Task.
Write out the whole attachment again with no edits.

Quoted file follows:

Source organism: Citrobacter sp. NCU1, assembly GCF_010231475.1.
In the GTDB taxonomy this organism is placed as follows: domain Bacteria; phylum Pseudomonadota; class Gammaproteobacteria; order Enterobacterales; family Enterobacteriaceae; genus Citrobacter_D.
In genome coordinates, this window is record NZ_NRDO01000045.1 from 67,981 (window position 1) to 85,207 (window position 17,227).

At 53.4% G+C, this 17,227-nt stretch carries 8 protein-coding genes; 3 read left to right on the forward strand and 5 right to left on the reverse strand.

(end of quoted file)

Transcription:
Source organism: Citrobacter sp. NCU1, assembly GCF_010231475.1.
In the GTDB taxonomy this organism is placed as follows: domain Bacteria; phylum Pseudomonadota; class Gammaproteobacteria; order Enterobacterales; family Enterobacteriaceae; genus Citrobacter_D.
In genome coordinates, this window is record NZ_NRDO01000045.1 from 67,981 (window position 1) to 85,207 (window position 17,227).

At 53.4% G+C, this 17,227-nt stretch carries 8 protein-coding genes; 3 read left to right on the forward strand and 5 right to left on the reverse strand.